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John Digweed & Talking Heads’ Poverty Payback





Bedrock head honcho John Digweed chatted to Vice Magazine recently about his 20 year long career as one of the world’s most popular underground DJs and revealed that he attributes his longevity to his earliest experiences of being a broke, unknown DJ.


“The first five or six years when I wasn’t earning money probably made me who I am today,” he mused.


“That was a critical time in my “education” because I used to go play in clubs for nothing just to be there during the day, setting up the sound systems, cleaning the lights, all that stuff. And because of that I’ve gained a really good understanding of how a club works.” (Vice/ Thump)


His recollections struck a chord with those of Talking Heads/ Tom Tom Club duo Chris Frantz and Tina Weymouth who chatting to New York magazine similarly cited their extreme poverty during the early Talking Heads years as being a key factor that contributed to their later success.


“We lived in a loft with no heat, no shower, no bathroom, no toilet. We would have to go to friends’ houses to take a shower,” Tina recalled, of the mid 70s period when they first started supporting the Ramones as total unknowns at CBGBs.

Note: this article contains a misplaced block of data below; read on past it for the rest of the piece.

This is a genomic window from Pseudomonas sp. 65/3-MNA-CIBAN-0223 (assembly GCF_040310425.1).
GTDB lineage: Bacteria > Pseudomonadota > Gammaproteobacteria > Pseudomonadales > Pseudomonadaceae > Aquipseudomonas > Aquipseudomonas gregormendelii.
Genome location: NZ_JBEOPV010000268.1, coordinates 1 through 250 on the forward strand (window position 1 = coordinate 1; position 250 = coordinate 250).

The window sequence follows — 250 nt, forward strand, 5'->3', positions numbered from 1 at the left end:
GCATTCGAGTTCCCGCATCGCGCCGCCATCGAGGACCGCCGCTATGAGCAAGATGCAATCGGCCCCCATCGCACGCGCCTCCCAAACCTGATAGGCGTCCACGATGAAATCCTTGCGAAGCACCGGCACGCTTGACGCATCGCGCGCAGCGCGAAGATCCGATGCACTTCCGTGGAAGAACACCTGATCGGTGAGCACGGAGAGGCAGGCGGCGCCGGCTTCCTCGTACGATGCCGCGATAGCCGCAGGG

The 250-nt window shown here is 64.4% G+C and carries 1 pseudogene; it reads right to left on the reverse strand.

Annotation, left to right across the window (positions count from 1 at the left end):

“There was a work sink, and there was daytime heat, but it would be turned off at 4 p.m. Of course in the summer, it was hell. But in a way being that hungry and being that poor was a real motivator,” she suggested.


Discussing the ‘starving artist’ phenomenon in her 2003 book Among the Bohemians: Experiments in Living 1900–1939 Virginia Nicholson identified more common traits.


“A minor artist with no money goes (just) as hungry as a genius,” she noted.


“What drove them to do it? I believe that such people were not only choosing art, they were choosing the life of the artist. Art offered them a different way of living, one that they believed more than compensated for the loss of comfort and respectability,” she said. (Among the Bohemians: ‘Subversive, eccentric and flamboyant – the Bohemians ate garlic and didn’t always wash; they painted and danced and didn’t care what people thought. They sent their children to co-ed schools; explored homosexuality and Free Love. They were often drunk, broke and hungry but they were rebels . . .’)












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